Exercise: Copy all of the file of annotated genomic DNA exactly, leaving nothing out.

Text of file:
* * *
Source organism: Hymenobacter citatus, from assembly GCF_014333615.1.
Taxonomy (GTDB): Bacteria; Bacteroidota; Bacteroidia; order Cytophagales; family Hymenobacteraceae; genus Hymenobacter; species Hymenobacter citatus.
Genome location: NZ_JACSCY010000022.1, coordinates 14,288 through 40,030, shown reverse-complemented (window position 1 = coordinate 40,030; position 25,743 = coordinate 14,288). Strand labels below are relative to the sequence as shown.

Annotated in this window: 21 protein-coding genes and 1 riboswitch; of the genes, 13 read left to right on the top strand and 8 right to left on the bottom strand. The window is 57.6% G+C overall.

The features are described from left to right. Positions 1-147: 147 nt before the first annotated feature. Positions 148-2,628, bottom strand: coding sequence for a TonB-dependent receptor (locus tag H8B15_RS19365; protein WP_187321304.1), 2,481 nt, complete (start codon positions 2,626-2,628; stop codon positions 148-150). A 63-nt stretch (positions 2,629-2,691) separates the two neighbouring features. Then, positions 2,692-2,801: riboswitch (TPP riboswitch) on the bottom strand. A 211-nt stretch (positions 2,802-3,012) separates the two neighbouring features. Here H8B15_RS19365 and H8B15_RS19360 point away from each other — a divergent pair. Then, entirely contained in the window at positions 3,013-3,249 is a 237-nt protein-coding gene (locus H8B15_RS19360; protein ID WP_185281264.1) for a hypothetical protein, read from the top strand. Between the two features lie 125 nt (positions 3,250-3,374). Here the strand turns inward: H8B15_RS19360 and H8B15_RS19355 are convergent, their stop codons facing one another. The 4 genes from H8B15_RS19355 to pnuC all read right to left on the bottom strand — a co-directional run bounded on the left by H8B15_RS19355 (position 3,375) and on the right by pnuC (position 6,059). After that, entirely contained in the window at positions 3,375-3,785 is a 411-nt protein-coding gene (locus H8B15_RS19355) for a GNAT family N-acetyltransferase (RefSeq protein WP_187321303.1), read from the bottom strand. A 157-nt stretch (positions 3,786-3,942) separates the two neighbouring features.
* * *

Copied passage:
Source organism: Hymenobacter citatus, from assembly GCF_014333615.1.
Taxonomy (GTDB): Bacteria; Bacteroidota; Bacteroidia; order Cytophagales; family Hymenobacteraceae; genus Hymenobacter; species Hymenobacter citatus.
Genome location: NZ_JACSCY010000022.1, coordinates 14,288 through 40,030, shown reverse-complemented (window position 1 = coordinate 40,030; position 25,743 = coordinate 14,288). Strand labels below are relative to the sequence as shown.

Annotated in this window: 21 protein-coding genes and 1 riboswitch; of the genes, 13 read left to right on the top strand and 8 right to left on the bottom strand. The window is 57.6% G+C overall.

The features are described from left to right. Positions 1-147: 147 nt before the first annotated feature. Positions 148-2,628, bottom strand: coding sequence for a TonB-dependent receptor (locus tag H8B15_RS19365; protein WP_187321304.1), 2,481 nt, complete (start codon positions 2,626-2,628; stop codon positions 148-150). A 63-nt stretch (positions 2,629-2,691) separates the two neighbouring features. Then, positions 2,692-2,801: riboswitch (TPP riboswitch) on the bottom strand. A 211-nt stretch (positions 2,802-3,012) separates the two neighbouring features. Here H8B15_RS19365 and H8B15_RS19360 point away from each other — a divergent pair. Then, entirely contained in the window at positions 3,013-3,249 is a 237-nt protein-coding gene (locus H8B15_RS19360; protein ID WP_185281264.1) for a hypothetical protein, read from the top strand. Between the two features lie 125 nt (positions 3,250-3,374). Here the strand turns inward: H8B15_RS19360 and H8B15_RS19355 are convergent, their stop codons facing one another. The 4 genes from H8B15_RS19355 to pnuC all read right to left on the bottom strand — a co-directional run bounded on the left by H8B15_RS19355 (position 3,375) and on the right by pnuC (position 6,059). After that, entirely contained in the window at positions 3,375-3,785 is a 411-nt protein-coding gene (locus H8B15_RS19355) for a GNAT family N-acetyltransferase (RefSeq protein WP_187321303.1), read from the bottom strand. A 157-nt stretch (positions 3,786-3,942) separates the two neighbouring features.